Dr. Jain has written extensively on Indian art, culture, and museology. His works offer insights into the societal context of art production, the significance of traditional art forms in modern culture, and the role of museums in preserving cultural heritage. His Fellowship year focused on investigating tribal wall paintings in Gujarat, which led to the publication of “Painted Myths of Creation – Tribal Wall Paintings of Gujarat.” His publications include “Other Masters: Five Contemporary Folk and Tribal Artists of India” (1998), “Ganga Devi: Tradition and Expression in Mithila Painting” (1996), “Picture Showmen: Insights into the Narrative Tradition in Indian Art” (1998),  “Indian Popular Culture: The Conquest of the World as Picture” (2004) and many more.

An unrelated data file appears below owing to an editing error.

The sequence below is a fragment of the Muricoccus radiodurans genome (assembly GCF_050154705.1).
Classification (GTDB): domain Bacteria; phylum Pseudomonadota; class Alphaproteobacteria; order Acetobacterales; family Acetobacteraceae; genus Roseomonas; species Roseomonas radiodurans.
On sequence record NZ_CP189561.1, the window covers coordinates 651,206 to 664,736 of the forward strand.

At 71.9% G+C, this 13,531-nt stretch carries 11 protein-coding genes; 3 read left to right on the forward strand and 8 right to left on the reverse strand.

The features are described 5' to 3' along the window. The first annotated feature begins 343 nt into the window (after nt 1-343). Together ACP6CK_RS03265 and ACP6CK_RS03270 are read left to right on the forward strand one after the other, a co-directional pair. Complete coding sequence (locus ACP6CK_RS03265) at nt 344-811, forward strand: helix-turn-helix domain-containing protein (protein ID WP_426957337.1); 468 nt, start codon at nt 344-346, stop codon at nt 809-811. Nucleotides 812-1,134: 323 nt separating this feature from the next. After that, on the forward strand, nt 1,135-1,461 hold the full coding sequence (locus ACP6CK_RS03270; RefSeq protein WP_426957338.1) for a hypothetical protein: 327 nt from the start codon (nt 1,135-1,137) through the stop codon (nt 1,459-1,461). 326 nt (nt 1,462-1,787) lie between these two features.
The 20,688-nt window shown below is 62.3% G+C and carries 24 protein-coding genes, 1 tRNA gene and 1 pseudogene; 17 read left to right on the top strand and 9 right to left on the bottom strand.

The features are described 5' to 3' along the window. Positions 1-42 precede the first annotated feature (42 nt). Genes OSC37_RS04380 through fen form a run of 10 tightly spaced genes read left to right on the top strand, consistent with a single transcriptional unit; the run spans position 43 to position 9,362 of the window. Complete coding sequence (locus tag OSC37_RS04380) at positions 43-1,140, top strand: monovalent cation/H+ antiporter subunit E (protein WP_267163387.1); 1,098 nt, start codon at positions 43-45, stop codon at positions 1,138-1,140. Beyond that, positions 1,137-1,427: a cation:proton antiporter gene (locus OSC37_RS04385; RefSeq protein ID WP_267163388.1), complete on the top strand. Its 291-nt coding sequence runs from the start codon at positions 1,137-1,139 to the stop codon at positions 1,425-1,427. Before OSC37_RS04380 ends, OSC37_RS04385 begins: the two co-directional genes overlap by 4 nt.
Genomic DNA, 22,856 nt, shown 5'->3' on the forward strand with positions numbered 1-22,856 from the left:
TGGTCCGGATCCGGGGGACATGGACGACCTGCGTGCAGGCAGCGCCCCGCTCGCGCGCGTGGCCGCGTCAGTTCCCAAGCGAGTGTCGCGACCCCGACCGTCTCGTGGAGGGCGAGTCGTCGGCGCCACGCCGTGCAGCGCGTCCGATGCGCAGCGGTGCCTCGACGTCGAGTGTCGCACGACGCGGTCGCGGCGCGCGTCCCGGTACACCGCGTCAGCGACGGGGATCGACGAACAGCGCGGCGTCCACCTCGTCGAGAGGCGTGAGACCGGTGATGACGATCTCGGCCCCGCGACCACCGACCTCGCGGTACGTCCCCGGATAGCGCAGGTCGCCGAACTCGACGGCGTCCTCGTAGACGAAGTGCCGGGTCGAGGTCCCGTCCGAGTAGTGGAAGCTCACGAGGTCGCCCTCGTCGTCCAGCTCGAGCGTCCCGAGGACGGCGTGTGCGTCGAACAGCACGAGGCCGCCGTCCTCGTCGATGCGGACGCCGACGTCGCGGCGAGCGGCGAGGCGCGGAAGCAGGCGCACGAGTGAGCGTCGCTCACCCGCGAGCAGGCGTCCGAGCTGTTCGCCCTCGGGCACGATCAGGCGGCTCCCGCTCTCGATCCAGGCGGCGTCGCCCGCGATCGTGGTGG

Cover pages of Dr. Jyotindra Jain’s famous publications, “Other masters: five contemporary folk and tribal artists of India” (left), “Ganga Devi: Tradition and Expression in Mithila Painting” (right), Asia Art Archive https://cdn.aaa.org.hk/

Dr. Jyotindra Jain is known for his innovative approach in museology.  Having studied anthropological and art history at Vienna University, he conducted fieldwork in folk and tribal religion and travelled extensively to document Jain art in Rajasthan and Gujrat. He has been a member of various organizations, including Lalit Kala Akademi, Crafts Museum Council, Rural Technology Institute, and the Institute of Cultural and Urban Anthropology. Since 1984, Dr. Jain has focused on reviving traditional arts and handicrafts of India, including those from tribal areas. He served as director of the National Crafts Museum and coordinated the presentation of about 5000 objects and launched some of the greatest textiles, folk art, and handicrafts galleries in India.